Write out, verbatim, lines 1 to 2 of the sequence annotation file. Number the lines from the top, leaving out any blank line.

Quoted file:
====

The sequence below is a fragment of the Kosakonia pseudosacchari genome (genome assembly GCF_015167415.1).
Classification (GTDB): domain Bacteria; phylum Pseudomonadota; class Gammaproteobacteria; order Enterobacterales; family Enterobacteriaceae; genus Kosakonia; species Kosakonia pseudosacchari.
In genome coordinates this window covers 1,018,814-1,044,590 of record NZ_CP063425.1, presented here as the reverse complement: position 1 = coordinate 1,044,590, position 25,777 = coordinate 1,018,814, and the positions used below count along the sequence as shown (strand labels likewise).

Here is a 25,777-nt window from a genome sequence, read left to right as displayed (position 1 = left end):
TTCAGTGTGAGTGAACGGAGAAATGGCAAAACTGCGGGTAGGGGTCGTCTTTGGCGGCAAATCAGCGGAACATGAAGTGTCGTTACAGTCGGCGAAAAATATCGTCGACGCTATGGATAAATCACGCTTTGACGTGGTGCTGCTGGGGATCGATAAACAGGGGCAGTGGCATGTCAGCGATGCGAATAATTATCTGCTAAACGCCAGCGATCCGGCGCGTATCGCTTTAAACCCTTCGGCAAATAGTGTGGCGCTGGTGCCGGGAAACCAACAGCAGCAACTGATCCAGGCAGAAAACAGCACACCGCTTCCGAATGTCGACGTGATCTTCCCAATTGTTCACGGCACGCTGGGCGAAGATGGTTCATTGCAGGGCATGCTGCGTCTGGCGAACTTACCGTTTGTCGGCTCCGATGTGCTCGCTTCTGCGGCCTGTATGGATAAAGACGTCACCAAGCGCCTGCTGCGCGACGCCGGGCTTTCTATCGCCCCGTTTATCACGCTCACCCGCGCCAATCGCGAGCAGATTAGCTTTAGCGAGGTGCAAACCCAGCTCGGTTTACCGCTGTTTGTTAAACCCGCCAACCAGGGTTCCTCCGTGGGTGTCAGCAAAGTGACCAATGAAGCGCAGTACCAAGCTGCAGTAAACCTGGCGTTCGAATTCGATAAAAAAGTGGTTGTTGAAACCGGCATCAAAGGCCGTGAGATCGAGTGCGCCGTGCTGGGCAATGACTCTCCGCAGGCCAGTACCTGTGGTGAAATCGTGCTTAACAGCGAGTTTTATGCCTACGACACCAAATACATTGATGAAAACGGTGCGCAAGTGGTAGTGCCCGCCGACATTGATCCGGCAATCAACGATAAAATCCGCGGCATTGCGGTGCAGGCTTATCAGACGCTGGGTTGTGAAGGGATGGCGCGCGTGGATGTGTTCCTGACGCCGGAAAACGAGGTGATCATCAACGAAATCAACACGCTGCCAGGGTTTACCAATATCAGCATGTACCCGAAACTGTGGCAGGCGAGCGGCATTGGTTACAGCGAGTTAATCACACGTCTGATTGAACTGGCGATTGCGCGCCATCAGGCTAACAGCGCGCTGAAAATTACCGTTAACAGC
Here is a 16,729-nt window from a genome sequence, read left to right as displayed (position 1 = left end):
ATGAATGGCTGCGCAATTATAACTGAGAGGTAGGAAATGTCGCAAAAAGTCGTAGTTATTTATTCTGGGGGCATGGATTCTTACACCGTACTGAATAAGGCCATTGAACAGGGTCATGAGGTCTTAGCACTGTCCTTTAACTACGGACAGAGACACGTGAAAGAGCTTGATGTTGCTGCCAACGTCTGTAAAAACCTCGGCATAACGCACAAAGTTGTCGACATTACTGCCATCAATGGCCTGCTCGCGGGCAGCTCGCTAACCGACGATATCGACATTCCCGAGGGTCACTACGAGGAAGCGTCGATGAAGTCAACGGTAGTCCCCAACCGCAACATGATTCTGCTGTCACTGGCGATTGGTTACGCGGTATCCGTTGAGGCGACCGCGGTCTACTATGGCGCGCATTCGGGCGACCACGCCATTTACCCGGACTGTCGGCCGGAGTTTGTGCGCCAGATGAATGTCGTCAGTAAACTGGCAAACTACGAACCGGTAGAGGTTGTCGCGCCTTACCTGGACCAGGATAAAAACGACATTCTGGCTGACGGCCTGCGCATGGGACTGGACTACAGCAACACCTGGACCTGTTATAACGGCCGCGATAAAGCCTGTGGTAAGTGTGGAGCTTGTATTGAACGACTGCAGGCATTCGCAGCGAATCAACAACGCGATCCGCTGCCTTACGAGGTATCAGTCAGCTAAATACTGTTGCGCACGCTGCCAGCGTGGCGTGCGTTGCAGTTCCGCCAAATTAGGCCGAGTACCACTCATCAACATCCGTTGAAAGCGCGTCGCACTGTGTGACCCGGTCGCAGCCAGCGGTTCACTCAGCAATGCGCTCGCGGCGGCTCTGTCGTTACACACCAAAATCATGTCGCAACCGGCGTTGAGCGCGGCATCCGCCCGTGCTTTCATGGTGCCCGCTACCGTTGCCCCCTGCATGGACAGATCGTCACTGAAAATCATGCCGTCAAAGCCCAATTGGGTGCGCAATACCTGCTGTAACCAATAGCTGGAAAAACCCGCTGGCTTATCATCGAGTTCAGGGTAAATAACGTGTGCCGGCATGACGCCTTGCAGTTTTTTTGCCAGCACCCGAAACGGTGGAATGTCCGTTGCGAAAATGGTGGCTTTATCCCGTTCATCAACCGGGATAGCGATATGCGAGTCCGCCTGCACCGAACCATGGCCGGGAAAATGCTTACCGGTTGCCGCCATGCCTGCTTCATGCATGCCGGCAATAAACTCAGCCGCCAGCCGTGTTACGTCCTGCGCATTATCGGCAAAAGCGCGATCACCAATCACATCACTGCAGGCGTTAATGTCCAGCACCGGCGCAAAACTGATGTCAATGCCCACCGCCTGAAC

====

The sequence below is a fragment of the Kosakonia pseudosacchari genome (genome assembly GCF_015167415.1).
Classification (GTDB): domain Bacteria; phylum Pseudomonadota; class Gammaproteobacteria; order Enterobacterales; family Enterobacteriaceae; genus Kosakonia; species Kosakonia pseudosacchari.